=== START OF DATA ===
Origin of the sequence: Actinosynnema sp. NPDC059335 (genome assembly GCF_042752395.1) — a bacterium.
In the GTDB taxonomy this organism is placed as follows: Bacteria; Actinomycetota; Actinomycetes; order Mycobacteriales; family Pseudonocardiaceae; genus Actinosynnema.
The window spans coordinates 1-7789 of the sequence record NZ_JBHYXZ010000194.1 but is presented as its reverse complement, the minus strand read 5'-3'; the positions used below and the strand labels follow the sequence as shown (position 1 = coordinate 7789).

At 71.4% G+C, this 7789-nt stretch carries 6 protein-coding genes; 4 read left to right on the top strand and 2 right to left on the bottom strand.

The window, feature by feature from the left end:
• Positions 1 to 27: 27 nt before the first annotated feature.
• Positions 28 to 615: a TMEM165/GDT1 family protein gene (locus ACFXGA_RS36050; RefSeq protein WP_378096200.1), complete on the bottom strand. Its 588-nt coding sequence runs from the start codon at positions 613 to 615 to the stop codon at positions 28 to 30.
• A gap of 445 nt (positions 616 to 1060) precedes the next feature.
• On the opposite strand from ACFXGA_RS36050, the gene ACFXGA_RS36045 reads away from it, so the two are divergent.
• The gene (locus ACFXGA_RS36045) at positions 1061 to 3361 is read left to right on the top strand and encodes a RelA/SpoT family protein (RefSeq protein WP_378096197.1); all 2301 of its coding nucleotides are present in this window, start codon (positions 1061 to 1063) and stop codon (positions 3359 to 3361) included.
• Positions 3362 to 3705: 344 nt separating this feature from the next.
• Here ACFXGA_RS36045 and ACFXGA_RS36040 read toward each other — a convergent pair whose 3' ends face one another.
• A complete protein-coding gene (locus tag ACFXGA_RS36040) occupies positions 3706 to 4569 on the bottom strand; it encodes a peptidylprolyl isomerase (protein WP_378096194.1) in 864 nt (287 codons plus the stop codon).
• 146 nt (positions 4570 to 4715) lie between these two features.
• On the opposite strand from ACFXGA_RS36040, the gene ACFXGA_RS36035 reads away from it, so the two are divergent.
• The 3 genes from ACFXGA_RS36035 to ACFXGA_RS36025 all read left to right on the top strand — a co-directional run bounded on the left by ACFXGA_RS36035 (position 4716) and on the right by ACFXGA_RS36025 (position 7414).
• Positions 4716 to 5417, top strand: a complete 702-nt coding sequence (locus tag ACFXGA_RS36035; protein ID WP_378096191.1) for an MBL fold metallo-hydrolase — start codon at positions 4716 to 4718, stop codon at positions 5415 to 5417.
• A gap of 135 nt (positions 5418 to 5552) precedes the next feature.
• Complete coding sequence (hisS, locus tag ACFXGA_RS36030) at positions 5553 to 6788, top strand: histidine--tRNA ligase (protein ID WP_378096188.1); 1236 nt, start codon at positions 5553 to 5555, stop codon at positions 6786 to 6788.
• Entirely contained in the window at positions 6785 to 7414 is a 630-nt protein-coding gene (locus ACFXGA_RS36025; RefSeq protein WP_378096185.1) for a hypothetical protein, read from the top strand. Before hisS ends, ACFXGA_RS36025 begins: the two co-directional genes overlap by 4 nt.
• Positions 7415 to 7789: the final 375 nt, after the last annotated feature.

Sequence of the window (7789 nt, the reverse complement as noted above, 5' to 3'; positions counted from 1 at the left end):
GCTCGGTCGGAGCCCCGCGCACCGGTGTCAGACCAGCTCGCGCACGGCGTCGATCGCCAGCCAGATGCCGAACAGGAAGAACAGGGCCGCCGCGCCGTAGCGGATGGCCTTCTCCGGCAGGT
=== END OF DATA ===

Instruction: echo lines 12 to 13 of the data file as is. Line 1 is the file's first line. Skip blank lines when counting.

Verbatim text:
• Here ACFXGA_RS36045 and ACFXGA_RS36040 read toward each other — a convergent pair whose 3' ends face one another.
• A complete protein-coding gene (locus tag ACFXGA_RS36040) occupies positions 3706 to 4569 on the bottom strand; it encodes a peptidylprolyl isomerase (protein WP_378096194.1) in 864 nt (287 codons plus the stop codon).